David McSavage: ‘If I were a woman I’d be very f***ing angry’
The comedian believes that Irish men are so mollycoddled they cannot see women as equals
Angry Emer is a strident career woman whose clipped nasal Mount Merrion accent would cut flesh. She will appear in the fourth series of the satirical comedy sketch show The Savage Eye for RTÉ TV. “She’s very professional and very angry,” says her creator, David McSavage (48), the controversial stand-up comedian, comic writer and actor.
“Women in this country were suppressed for generations, so only recently have they had a voice, so, like anything that is kept bottled for generations, it all goes a bit mad. You have women going a bit nuts at the moment, which is fine,” he says.
Angry Emer’s tone is “there’s no judgment in my voice but there is judgment”, and, while exaggerated, her anger taps in to women. “If I were a woman I’d be very f***ing angry, because men in this country are so emotionally retarded,” says McSavage.
He’s been tinkling on the piano in the penthouse suite of the Clarence Hotel in Dublin, answering questions, and has taken a break to smoke a roll-up on the roof terrace, where a sign on the hot tub says “currently out of order, sorry”.
“I was at 37 nightclub at, like, two in the morning. I was talking to somebody, and this guy started nudging in against me to get to this woman, and I thought he was her friend but he wasn’t. He was just some really idiotic animal trying to get close to a female. His face was a mixture of fear and desperation and desire. It was really embarrassing. For these kind of clubs – the Copper Face Jacks – to exist, it’s bad energy. Pornography as well has a big part to play. A guy literally sees tits, doesn’t see a human being, doesn’t see a life story.”
The hot tub sign says it all, really. “Women never fail to be surprised at how emotionally stunted men are, and they think we’re playing games, but we’re not really as emotionally intelligent by a long shot. Some women are so emotionally intelligent they’re almost to the point of clairvoyance.”
Yet women hold each other back, he believes. “Feminism tries to take on, but will never fully take on because women are so competitive against themselves, they’re not united. There’s a sort of divide-and- conquer thing among women, and when women do hang out they have all kinds of issues, whether it’s around weight, whether they’re trying to drag each other down, there’s a sort of subliminal war that goes on between certain types of women.”
Women want equality, but Irish mothers have raised sons as emotional cripples who can’t cook, he thinks. “Irish men are spoiled. We can’t handle women having a voice or being seen as equal. If I were a woman in this country, I would be raging,” says the 48-year-old, whose dark comedy is full of rage.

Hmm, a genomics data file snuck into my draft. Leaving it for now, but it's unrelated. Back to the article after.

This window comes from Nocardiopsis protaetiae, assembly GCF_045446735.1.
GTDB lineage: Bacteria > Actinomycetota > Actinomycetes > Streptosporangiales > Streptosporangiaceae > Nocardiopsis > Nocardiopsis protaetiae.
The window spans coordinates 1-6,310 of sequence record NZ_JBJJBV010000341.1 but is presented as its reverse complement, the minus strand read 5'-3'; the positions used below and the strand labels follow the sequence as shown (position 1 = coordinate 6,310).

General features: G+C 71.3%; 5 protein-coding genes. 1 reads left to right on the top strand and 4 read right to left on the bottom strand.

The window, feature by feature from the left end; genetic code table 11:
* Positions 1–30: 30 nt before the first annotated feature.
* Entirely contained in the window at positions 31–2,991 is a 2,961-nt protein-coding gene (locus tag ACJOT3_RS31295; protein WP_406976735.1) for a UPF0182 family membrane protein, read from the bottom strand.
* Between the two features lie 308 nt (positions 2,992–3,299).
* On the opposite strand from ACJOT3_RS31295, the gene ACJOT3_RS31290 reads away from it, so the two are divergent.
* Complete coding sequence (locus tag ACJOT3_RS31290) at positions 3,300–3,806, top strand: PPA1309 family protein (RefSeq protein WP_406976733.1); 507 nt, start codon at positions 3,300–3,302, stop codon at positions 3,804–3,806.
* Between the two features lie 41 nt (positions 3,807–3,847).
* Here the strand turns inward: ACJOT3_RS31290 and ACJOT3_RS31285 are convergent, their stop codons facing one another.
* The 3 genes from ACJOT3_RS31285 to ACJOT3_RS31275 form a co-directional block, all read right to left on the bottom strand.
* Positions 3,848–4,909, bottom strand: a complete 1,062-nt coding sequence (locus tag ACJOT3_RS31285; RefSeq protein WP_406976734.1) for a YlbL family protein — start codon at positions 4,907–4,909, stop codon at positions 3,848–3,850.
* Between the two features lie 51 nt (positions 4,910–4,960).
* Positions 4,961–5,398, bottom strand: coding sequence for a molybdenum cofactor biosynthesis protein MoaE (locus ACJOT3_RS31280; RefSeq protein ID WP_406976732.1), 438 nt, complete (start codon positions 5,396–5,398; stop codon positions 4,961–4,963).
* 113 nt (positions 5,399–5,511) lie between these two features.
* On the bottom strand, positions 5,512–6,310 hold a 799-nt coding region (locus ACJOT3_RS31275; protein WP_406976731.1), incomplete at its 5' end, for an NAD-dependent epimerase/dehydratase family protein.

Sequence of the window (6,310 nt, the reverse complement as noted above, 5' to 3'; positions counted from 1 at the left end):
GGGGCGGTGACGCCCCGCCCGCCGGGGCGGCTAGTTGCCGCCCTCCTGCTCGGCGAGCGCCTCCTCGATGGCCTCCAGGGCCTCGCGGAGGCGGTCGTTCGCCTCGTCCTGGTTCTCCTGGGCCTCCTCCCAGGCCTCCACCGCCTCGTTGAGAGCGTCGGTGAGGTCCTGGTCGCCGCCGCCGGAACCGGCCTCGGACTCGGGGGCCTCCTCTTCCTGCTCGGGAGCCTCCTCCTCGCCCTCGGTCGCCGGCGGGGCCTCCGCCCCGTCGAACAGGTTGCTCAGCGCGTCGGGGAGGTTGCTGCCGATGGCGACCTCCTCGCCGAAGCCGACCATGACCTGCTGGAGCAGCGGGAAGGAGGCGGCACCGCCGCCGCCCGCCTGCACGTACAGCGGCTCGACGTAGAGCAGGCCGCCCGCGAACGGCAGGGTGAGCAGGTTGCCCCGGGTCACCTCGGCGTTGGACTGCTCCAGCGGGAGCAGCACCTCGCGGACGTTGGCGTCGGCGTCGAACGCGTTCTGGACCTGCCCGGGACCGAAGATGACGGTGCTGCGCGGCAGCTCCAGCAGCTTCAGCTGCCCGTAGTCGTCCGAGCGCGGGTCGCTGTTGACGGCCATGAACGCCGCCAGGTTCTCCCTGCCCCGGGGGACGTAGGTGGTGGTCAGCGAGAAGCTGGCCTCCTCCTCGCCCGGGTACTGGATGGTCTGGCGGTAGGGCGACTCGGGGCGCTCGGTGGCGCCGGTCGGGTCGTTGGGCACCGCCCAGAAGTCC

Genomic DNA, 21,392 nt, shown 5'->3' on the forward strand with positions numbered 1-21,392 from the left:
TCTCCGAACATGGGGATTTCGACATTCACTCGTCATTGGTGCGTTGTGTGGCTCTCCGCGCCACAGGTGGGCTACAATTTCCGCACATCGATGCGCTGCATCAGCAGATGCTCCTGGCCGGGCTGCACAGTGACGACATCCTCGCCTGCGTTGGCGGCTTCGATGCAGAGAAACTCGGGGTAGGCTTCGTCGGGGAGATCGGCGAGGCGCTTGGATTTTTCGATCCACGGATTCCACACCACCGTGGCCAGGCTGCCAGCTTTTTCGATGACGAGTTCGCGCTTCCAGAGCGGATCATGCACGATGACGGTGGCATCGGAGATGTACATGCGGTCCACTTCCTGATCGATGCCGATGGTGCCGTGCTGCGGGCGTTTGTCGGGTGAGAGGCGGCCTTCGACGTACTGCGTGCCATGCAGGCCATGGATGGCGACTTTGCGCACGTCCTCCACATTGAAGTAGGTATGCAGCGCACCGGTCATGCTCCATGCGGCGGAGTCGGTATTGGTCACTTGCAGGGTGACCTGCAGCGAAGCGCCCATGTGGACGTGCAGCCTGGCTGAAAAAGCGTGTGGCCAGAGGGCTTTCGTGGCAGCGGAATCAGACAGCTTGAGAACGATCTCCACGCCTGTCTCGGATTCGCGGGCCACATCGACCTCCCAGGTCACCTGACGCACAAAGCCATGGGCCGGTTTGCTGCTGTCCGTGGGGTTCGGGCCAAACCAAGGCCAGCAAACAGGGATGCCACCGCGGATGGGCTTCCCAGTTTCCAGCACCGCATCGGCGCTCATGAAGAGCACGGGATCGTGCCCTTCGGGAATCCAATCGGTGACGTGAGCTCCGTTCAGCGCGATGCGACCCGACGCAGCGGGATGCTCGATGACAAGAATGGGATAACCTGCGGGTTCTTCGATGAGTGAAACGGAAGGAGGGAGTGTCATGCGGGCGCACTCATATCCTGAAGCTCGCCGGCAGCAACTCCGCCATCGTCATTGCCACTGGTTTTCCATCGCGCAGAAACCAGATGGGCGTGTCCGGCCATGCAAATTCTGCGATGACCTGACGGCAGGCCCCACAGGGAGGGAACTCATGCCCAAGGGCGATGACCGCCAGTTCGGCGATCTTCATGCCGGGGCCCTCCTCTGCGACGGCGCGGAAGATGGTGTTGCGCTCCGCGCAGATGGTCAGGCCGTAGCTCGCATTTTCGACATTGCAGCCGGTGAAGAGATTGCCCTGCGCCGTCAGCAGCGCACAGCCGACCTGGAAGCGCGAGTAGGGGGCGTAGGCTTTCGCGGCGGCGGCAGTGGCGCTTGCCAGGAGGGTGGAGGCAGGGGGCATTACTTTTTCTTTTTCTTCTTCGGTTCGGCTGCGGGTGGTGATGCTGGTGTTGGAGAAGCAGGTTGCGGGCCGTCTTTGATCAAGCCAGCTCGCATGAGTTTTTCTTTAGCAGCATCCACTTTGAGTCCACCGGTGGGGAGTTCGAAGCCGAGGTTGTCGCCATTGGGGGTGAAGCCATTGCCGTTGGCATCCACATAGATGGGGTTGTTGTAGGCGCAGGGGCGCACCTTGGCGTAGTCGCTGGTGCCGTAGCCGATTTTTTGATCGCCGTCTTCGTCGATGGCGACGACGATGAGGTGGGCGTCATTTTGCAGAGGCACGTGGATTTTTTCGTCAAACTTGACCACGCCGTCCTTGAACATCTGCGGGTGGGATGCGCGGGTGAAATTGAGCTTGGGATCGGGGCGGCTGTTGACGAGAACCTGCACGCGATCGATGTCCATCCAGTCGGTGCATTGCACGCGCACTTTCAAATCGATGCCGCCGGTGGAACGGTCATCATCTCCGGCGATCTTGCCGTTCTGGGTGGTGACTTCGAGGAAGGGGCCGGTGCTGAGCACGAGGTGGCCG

“Ultimately an Irish man just wants his mammy. I know this from my own mother. Your mother would do anything for you – she’d cook, she’d clean, you were the apple of her eye – but she sort of sent you out into the world like some sort of useless orphan in terms of your life skills, just basic things like hoovering, cleaning, ironing, cooking, being able to look after yourself and for that not to be a chore, just part of living,” he says.
McSavage, who lives alone, cried “for many months” after the break-up of his relationship with Fiona Shaughnessy in 2012. The highly accomplished Irish actor plays the role of Jessica Hyde in the British TV drama series Utopia . The split “was f***ing awful. I did a lot of therapy. The reason my relationship didn’t work out, it’s my responsibility. I wasn’t ready. Fiona was the most important person I’ve ever met, so there’s not an ounce of recrimination or bitterness. I love her and I love Hannah” – his ex-wife, with whom he has two sons: Daniel (20), who works with a theatre company in Belgium, and Jack (14), who is studying acting, neither following in the footsteps of their father’s father and brother, politicians David and Barry Andrews.
McSavage quit drinking in 2003, but has had “a couple of slips” lately and thinks he’ll be 55 before he’s ready for another relationship. “I did feel lonely, but now I’m getting much more used to it. I can’t handle a relationship the way I can’t handle alcohol because I’m an alcoholic, that’s the way with love – I can’t cope with it. It brings up too much stuff inside me, so I just leave it down.”
Love is all or nothing for him. “A therapist told me that I deal with love like a gambler, putting everything I have on to one horse, investing all my emotions in one relationship. Co-dependency. It’s too dangerous for me, and it’s too much pressure to put on myself and to put on someone.”
What do men want from women? “That feeling of being cared for is a bit gorgeous,” he says.
So, equality aside, what do women really want? “Do you think people know what they want? You have to live and make mistakes. For me, the way I found out what I want is by doing things and failing and learning from them, so I don’t imagine it’s any different for women.”
He is failing rather well, with a film role in John Michael McDonagh’s black comedy Calvary , opposite Brendan Gleeson, and a show coming up at Vicar Street on March 14th, where he will debut his new TV show concept, Poor Me and the Bastards , in which he and fellow comedians “sort of” play themselves.
His idea of perfect happiness? “I don’t want to know because it would be taken away,” he says. He cuts a lone, troubled figure. “I’m the kind of person who walks along the street and looks in to see people having dinner parties and thinks, oh to be normal. I would like to go to dinner parties, but I would say something to upset someone.” He heads out on to the roof terrace for another roll-up.